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Like any expectant mother, Kai Walter, six months pregnant, has lots to get done before the big day. One of her most important errands: an upcoming trip to the West Coast, where she has an appointment to take off her clothes and be photographed.
Not for some magazine cover, a la Demi Moore, but for her own personal collection of pregnancy memories. The idea is to artistically capture her blossoming belly in all its glory, something more and more women are doing these days. Or they might be making a plaster "belly cast" of their changing form. Or even consulting a "pregnancy stylist" to map out a cool, midriff-baring maternity wardrobe.
Pregnancy, in short, has become hipper, more glamorous — sexy even. It sure feels odd to think that way about something as basic as, well, the propagation of the human race. And yet, fueled by an ever-spiraling interest in the lives of our celebrities (one word: ) and a consumer culture always coming up with new luxuries, the very act of reproduction appears to have reinvented itself.
"It's hip now to be pregnant," says Jill Siefert, a fashion stylist in San Francisco who recently added pregnancy styling to her business. "Everybody's doing it."
Of course, everybody's always done it. It's just that we're hearing about it so much more now — especially RIGHT now. Take the latest cover of People (perhaps they should rename it Parents). Tom Cruise and Katie Holmes, new parents of Suri, are flanked by Gwyneth Paltrow and newborn Moses, and Donald and Melania Trump with newborn Barron. Inside, Liv Tyler and Jon Stewart cavort with their respective offspring, Matt Damon awaits his, Brooke Shields talks about hers.
And this is only April. The coming months promise the birth of the Brad Pitt-Angelina Jolie baby, still in utero but already presumed unprecedentedly gorgeous. "Not since Jesus has a baby been so eagerly anticipated," New York magazine wrote.
The fascination seems to stem from our generation's desire to see celebrities as people just like us — almost part of the family, says University of Mississippi magazine analyst Samir Husni: "All of a sudden the whole country has become an aunt and uncle to these babies."
Sandra Leong, pregnant with her second child, has been affected by the closeup view of celebrity pregnancies. "They are showing that it's OK to be big and beautiful," says Leong. Now 34, she remembers the then-controversial 1991 Vanity Fair cover on which Demi Moore posed nude — at seven months pregnant. "She was the icon," says Leong. "People thought, if she can bare her breasts and belly to show her body changing, why can't I?"
So a year and a half ago, Leong hired photographer Jennifer Loomis to document her first pregnancy. Loomis recalls that a decade ago, when she told colleagues she wanted to make a business of such photo shoots, they laughed and said, "Nobody's going to pay you to do that!"
Loomis has now photographed over 1,000 pregnant women from her bases in Seattle, San Francisco and New York, using swaths of fabric and artful lighting to celebrate each woman's curves, beginning at $750 per session. Since 2002, she says, her business has quadrupled — and bookings in San Francisco have doubled in only the last four months.
"There has been a huge psychological shift in the last few years," Loomis says. "People are saying, this is such a special time — we want to capture this moment." A key factor, she says, is that women are having babies at an older age, meaning they often have more money to spend on their pregnancy — and are more reflective about it.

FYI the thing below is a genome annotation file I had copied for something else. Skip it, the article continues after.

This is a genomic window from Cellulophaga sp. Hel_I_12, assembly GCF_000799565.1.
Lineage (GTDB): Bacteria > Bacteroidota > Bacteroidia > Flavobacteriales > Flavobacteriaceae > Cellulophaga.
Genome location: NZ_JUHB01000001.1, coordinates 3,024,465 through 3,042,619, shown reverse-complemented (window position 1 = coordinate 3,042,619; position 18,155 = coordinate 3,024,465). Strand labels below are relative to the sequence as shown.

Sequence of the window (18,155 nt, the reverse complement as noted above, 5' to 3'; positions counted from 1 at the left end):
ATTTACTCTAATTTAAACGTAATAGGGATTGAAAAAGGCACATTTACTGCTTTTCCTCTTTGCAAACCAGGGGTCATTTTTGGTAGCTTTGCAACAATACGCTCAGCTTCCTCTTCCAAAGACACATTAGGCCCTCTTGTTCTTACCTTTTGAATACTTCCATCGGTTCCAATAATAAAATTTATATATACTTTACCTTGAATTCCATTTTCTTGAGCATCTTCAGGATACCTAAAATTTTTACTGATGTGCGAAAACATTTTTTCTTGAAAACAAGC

A second-time client is Walter, the New Yorker who's planning a trek to Seattle in a few weeks. She loved the results of the photo shoot from her first pregnancy.
"Before I was pregnant I thought, you just get large and you're not as attractive," says Walter, 32. "But actually it was one of the best times of my life. I loved my pregnant body more than I could ever have imagined."
Walter says she's grateful to celebrity moms for one thing — there are much better maternity clothes out there, clothes that "make me feel like myself," like fitted tops and fashionable jeans, as opposed to the tent-like shifts or unflattering pants with big panels that made you want to hide for nine months.
Many credit designer Liz Lange for starting that trend. When she launched Liz Lange Maternity a decade ago, she says, it took detective work to uncover which celebrities were pregnant. She would then court them aggressively to promote her designs. Now it's a different story. "Their stylists are calling even before the results of the pregnancy tests are in!" she laughs.
Time was, Lange had little competition. Now, women have wider choices in chic maternity wear, including from mainstream designers like Diane von Furstenberg, who has a maternity version of her signature wrap dress. Or the Gap, for that matter.
Of course, as with most things, there's a downside to all this fascination with Angelina's, Gwyneth's or Katie's pregnancies, cautions Janet Chan, editor in chief of Parenting magazine.
Readers have told the magazine they're not particularly thrilled to see how pampered celebrities manage to still look so fit and fabulous even when pregnant.
"They've made moms-to be feel guilty that their bodies don't look like theirs do — especially because they don't have two nannies and a personal trainer," she said.
It's better when they can see a more challenged celebrity mom — perhaps like Britney Spears, she suggests. "Then we can say to ourselves, 'Hey — I know how to do this better!'"